Lawn Community Church share why Ability Sunday matters to them
At Livability, we believe that everyone has strengths, talents and gifts to share. Churches and communities are richer when everyone is taking part – and that’s what’s exciting about Ability Sunday.
Celebrated nationally in September, Ability Sunday calls all churches to mark this as a special day and celebrate everyone’s gifts, working together for a more inclusive and accessible church.
We caught up with a Swindon church fellowship, who are big fans of Ability Sunday. Why do they get involved, and how do they celebrate? Leader John Roe was keen to tell us.
What happens at Ability Sunday?
Usually about 12 people from our Thursday Fellowship lead the service at Lawn Community Church in Swindon, where we have close connections. The fellowship group embraces a wide range of abilities, including those with learning disabilities, on the autism spectrum and people with dementia. One person is a very talented singer, another loves to read from the Bible, with support, and others lead the prayers. We use a storytelling model for the sermon, with drama and participation from the congregation.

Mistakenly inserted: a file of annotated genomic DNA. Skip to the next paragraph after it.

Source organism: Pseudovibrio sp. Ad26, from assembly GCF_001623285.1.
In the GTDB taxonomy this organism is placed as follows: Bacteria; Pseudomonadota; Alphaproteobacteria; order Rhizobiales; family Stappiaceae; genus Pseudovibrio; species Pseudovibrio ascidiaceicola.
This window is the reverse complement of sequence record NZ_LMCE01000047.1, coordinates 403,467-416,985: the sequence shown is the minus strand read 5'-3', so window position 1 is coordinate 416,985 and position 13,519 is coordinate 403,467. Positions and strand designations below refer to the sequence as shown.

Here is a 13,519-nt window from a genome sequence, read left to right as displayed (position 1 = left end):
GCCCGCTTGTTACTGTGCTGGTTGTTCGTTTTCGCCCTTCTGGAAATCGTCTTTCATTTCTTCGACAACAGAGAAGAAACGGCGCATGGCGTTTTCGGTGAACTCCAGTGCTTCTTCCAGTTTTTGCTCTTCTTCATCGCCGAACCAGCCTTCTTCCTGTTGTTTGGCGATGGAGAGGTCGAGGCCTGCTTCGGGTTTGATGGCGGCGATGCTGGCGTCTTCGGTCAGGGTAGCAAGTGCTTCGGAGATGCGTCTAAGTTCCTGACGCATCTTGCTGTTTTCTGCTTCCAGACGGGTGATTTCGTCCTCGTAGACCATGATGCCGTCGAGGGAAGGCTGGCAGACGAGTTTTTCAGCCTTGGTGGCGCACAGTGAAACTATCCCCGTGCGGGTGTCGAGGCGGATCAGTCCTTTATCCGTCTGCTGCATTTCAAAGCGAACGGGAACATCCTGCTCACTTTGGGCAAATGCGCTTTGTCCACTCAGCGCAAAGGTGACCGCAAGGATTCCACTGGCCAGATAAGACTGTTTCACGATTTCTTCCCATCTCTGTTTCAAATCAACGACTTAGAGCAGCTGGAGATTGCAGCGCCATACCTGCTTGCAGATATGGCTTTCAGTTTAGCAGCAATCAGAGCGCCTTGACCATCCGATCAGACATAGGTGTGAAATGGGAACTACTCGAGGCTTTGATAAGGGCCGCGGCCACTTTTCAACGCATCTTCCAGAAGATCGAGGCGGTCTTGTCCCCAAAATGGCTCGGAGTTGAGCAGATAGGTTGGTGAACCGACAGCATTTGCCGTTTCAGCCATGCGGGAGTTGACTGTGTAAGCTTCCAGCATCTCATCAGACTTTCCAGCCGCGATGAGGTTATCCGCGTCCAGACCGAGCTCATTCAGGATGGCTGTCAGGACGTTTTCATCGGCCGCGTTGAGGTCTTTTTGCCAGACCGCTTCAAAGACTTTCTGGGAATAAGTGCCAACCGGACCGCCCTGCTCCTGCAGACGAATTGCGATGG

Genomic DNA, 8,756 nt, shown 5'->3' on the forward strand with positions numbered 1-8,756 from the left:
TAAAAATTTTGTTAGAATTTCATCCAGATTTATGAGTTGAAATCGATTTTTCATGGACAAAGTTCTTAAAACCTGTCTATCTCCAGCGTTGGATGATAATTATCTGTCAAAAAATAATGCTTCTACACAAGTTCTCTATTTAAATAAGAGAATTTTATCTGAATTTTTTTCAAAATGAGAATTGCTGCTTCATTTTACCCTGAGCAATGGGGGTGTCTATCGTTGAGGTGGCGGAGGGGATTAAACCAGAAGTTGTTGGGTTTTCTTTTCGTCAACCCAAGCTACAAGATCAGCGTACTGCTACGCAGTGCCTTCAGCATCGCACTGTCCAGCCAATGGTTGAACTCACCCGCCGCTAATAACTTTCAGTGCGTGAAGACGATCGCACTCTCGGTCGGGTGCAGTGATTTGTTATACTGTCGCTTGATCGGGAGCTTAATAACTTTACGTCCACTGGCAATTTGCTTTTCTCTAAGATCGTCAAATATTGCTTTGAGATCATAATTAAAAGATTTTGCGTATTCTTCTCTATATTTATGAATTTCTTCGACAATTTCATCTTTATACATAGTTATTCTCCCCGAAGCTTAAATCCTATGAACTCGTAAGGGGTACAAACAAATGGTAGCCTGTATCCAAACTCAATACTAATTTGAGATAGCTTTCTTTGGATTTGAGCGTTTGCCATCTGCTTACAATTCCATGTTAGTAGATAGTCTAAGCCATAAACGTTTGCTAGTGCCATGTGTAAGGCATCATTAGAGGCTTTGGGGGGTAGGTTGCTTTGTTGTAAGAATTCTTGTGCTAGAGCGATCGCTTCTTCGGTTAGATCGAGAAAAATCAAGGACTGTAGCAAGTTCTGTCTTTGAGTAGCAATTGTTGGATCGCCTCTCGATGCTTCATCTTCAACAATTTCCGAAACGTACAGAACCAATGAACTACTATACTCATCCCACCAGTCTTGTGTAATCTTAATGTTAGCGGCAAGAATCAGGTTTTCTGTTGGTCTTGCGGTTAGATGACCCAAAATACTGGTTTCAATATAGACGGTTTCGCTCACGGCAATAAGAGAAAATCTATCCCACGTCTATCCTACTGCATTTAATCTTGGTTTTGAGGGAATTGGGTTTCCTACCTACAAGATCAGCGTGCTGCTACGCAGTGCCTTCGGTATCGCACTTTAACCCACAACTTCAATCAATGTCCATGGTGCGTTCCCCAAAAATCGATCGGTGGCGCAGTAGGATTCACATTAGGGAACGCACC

Why is it important to the church community?
Ability Sunday turns the usual preconceptions about disability right around. Our Fellowship is now invited to help lead at two or three other churches during the year.
Why is it important to disabled people in the church?
Because everyone has God-given abilities. When everyone sees others’ gifts, they are often very moved and want to say thank you for leading us into worship together. There’s a special vibrancy for everyone when that happens.
Was any part of last year’s service particularly memorable for you?
Nathan, who’s an enthusiastic member of the Thursday Fellowship, hasn’t always been very confident in his abilities. Last year, Nathan agreed to take the leading role in the acting out of the ‘Good Samaritan’ story, and really engaged the congregation through his acting.
How useful do you find Livability’s Ability Sunday resources?
They are always our first port of call. The service outline gives real support, and we can adapt some ideas so they work with our group and their abilities.
Why should all churches put Ability Sunday in their calendar?
Because it gives such a great opportunity – almost permission, for some – to give serious thought, expression and space to those who might not usually get the opportunity to lead and take part. I’d encourage churches to be bold – trust that everyone has a gift to bring, and ask disabled people in the church how they would like to be involved. Just start a conversation about Ability Sunday!